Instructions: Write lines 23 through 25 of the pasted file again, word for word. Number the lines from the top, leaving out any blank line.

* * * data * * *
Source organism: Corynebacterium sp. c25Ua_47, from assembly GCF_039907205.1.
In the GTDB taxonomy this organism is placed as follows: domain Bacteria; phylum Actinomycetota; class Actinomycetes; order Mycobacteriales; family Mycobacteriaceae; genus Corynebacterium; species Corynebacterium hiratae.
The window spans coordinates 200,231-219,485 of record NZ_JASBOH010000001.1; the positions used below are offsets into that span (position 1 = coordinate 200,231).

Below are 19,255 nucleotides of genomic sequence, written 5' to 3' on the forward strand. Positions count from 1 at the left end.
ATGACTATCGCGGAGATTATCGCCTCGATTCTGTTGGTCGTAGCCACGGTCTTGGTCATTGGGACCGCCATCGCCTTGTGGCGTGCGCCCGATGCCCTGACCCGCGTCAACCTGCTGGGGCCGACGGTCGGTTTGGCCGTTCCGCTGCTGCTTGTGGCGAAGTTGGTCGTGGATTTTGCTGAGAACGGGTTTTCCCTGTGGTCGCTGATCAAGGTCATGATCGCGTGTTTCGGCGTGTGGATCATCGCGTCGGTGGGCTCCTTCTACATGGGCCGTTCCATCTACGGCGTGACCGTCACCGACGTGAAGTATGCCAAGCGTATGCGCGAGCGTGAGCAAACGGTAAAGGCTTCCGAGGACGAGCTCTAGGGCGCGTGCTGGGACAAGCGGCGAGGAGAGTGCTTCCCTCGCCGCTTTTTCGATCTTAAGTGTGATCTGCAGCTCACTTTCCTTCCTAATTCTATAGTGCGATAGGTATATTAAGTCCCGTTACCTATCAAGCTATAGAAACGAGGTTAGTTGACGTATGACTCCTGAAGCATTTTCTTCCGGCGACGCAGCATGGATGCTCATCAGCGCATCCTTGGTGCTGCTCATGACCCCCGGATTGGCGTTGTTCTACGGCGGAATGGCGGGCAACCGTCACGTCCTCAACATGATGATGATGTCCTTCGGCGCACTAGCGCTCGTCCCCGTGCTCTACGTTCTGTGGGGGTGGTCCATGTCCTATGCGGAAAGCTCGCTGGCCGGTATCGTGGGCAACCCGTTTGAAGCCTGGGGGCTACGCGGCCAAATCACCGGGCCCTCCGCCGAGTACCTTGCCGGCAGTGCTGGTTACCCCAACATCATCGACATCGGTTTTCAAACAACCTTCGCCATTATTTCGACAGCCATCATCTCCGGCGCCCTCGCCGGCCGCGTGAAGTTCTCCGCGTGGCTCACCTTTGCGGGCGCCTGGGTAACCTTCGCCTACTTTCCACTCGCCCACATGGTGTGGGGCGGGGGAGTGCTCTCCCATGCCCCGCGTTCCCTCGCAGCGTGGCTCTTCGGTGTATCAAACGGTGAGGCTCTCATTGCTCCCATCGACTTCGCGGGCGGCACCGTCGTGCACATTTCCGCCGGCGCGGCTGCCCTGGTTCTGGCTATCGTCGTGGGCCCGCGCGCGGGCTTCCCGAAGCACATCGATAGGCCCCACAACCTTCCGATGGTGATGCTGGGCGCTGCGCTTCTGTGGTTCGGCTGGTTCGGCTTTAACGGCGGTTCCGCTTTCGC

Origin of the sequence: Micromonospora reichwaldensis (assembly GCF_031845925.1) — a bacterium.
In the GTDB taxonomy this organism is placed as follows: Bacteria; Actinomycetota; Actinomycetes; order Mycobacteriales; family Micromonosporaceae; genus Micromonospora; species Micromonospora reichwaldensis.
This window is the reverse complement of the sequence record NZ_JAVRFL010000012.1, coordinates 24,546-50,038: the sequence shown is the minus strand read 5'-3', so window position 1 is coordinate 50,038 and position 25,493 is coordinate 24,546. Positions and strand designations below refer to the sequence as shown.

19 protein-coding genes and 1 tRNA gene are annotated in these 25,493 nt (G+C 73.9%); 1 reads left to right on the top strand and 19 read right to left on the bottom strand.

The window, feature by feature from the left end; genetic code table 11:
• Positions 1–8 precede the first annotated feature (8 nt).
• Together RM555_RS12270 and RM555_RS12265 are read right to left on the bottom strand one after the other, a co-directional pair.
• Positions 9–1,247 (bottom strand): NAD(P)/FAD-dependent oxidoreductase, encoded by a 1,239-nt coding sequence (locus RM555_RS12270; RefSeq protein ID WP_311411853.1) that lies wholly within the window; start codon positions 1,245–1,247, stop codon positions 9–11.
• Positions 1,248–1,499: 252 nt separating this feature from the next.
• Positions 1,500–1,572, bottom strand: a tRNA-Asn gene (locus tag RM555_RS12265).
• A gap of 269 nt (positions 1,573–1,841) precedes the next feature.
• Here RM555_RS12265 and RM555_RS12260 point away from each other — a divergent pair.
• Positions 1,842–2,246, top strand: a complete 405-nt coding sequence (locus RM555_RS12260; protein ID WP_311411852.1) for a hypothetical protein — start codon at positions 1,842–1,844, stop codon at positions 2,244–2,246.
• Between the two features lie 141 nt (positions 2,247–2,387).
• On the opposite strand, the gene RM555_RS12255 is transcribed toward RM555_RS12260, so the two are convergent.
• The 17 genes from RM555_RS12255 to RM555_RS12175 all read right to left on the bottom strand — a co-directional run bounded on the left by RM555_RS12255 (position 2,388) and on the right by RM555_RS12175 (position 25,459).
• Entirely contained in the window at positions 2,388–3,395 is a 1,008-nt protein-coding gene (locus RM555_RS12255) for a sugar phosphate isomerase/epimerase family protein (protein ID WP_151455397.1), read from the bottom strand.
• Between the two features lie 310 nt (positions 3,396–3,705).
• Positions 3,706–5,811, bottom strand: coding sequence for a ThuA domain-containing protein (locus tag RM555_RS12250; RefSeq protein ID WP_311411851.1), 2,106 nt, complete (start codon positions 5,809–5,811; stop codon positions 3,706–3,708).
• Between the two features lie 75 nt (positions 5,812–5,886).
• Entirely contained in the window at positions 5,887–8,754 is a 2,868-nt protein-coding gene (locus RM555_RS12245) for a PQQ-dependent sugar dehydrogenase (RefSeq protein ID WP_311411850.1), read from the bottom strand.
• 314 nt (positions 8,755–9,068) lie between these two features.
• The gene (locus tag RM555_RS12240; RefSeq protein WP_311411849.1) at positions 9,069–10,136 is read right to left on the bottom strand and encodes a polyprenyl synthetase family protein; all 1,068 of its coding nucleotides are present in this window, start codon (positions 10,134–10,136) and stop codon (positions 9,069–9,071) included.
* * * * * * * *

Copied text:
• Between the two features lie 310 nt (positions 3,396–3,705).
• Positions 3,706–5,811, bottom strand: coding sequence for a ThuA domain-containing protein (locus tag RM555_RS12250; RefSeq protein ID WP_311411851.1), 2,106 nt, complete (start codon positions 5,809–5,811; stop codon positions 3,706–3,708).
• Between the two features lie 75 nt (positions 5,812–5,886).